Fireweed. Get rid of it, burn it, the thing’s a weed. Fireweed springs up on waste ground and spreads like wildfire. ‘Weed’: we name it unwelcome, unfit for horticulture, rubbish. Time to rebrand it, I say. Rosebay willowherb. A flower of rose-purple, the plant tall and stately as willow, its slender fruit-capsule splitting to reveal fluffy white seeds to be borne away on the wind. Willowherb: herbs are precious, flavoursome and medicinal. No stopping to admire it on the motorway embankments it adorns as flower and seed-head. Not rare, but worth a closer look.
Fireweed, flowering in the wake of devastation, of war damage and conflagration. That’s the origin of its name. All summer, the highways show its flowers in a glory of magenta. And in autumn rosebay willow herb becomes fireweed, banks of flame. Sunlight is wayward , uncertain when or where it might fall. But let light infuse those banks of rosebay willow herb and they are breathtaking.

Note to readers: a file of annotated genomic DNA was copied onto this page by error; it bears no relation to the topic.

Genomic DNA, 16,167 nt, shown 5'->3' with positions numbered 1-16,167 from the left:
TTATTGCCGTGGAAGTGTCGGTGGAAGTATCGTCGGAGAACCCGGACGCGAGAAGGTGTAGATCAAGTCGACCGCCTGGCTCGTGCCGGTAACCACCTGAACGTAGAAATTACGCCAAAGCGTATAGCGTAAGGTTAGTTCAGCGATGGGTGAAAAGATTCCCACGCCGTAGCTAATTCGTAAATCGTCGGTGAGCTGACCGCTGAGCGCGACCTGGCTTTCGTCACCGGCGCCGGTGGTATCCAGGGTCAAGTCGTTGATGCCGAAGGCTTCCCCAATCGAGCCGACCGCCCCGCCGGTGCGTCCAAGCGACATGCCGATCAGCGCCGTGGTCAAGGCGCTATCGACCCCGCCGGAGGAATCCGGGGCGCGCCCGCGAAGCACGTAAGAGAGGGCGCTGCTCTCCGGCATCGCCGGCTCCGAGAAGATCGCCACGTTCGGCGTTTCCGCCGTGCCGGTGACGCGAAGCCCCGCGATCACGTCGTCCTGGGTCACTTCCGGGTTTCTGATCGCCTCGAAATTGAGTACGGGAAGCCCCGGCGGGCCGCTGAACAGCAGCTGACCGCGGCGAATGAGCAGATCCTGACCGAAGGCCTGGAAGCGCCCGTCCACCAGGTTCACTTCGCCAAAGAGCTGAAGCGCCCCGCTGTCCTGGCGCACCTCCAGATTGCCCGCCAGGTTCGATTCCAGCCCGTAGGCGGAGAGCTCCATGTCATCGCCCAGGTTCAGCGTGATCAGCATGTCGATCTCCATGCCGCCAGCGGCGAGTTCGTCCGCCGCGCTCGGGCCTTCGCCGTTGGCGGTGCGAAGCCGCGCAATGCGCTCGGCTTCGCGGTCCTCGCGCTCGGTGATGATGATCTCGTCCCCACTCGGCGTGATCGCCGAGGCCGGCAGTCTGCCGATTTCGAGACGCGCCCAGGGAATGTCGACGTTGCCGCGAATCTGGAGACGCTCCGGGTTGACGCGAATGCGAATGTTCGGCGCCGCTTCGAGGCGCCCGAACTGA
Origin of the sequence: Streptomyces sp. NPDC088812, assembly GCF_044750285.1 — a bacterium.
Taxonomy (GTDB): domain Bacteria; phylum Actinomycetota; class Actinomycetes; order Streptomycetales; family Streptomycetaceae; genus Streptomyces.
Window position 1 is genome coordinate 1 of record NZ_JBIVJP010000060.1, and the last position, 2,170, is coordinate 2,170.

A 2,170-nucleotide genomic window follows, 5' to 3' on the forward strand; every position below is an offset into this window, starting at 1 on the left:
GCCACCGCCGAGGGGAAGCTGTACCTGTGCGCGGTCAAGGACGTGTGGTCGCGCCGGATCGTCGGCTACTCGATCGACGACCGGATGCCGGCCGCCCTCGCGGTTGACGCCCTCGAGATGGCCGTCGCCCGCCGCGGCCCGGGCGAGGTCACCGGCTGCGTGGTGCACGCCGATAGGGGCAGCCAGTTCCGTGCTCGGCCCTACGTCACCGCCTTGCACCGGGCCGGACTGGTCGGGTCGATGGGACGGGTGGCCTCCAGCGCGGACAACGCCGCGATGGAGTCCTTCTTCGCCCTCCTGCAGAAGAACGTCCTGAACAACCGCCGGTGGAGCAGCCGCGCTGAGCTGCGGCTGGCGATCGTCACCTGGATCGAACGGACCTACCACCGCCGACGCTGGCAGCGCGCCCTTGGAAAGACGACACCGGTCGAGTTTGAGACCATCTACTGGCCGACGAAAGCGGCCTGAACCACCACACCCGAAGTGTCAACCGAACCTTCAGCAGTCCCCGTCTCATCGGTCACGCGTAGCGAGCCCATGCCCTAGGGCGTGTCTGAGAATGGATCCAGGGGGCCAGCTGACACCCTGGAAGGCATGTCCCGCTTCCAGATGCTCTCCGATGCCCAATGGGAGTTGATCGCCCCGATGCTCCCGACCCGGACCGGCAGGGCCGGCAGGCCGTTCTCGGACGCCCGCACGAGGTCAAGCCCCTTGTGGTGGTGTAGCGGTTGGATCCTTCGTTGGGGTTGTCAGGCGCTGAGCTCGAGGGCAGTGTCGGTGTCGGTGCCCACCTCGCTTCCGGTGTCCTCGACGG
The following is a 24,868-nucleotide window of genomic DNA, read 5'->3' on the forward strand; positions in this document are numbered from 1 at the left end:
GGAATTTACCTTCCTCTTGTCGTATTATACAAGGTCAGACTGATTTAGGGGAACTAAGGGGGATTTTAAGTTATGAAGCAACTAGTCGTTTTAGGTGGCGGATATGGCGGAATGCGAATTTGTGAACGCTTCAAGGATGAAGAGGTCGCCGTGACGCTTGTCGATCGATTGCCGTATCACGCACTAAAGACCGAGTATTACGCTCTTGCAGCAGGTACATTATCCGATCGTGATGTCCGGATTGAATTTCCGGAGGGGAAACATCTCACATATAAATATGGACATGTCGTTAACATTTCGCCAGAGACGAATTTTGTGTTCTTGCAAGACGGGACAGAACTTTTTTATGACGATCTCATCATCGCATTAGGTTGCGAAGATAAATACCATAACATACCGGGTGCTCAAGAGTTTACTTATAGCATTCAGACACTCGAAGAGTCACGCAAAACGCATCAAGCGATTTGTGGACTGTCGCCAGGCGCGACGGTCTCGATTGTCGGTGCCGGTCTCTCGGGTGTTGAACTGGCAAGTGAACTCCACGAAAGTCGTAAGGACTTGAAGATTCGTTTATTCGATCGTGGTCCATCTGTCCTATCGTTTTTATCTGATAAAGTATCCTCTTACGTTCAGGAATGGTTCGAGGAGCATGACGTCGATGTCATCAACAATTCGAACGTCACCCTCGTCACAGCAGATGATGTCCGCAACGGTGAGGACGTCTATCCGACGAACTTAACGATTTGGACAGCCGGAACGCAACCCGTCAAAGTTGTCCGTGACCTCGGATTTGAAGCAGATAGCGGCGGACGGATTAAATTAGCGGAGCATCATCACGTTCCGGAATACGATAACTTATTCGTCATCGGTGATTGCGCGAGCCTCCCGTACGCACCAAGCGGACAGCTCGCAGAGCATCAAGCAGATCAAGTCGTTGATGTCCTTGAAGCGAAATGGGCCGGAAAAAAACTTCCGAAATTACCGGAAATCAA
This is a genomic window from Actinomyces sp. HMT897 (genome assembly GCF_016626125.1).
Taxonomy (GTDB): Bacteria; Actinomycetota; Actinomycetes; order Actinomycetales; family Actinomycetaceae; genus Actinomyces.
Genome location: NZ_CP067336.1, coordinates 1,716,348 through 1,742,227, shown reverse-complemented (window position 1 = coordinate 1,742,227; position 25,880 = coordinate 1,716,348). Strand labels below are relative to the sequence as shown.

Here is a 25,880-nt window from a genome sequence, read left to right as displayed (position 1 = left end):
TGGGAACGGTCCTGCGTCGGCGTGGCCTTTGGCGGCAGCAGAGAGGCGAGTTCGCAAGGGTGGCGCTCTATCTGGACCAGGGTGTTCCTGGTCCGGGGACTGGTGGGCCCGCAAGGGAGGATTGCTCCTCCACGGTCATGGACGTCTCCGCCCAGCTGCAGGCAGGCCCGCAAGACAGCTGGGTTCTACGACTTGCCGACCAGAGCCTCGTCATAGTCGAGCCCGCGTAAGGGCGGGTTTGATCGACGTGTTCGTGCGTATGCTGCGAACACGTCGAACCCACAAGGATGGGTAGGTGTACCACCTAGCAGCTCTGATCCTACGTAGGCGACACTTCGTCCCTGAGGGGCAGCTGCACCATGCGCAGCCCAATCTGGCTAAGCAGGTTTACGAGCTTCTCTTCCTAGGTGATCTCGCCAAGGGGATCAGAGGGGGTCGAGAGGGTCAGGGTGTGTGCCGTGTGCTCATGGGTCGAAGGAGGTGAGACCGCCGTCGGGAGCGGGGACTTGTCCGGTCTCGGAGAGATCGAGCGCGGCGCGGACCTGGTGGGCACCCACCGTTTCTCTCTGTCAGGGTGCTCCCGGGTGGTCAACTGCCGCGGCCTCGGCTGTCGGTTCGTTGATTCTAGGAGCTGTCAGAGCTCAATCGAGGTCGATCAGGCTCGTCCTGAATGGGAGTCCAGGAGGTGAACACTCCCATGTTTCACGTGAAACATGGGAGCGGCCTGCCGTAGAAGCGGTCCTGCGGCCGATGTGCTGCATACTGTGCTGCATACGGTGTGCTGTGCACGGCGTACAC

Rosebay willowherb makes a splash of colour with its summer flowers, its autumn leaves. I like those long seed-capsules that split open to reveal its seed, dehiscent- splitting open. Seeds in a parachute of fluffy white, airborne, if the wind finds them before rain makes them bedraggled and sodden. Dehiscent seed-capsules, willowherb and broom, split in rather fetching design, I feel. En route for Great Asby Fell, I marvel at the effect of sunlight through willowherb. The Victorians valued the plant as a garden flower, apparently. Good for them.
Jan Wiltshire is a nature writer living in Cumbria. She also explores islands and coast and the wildlife experience. (See Home and My Books.)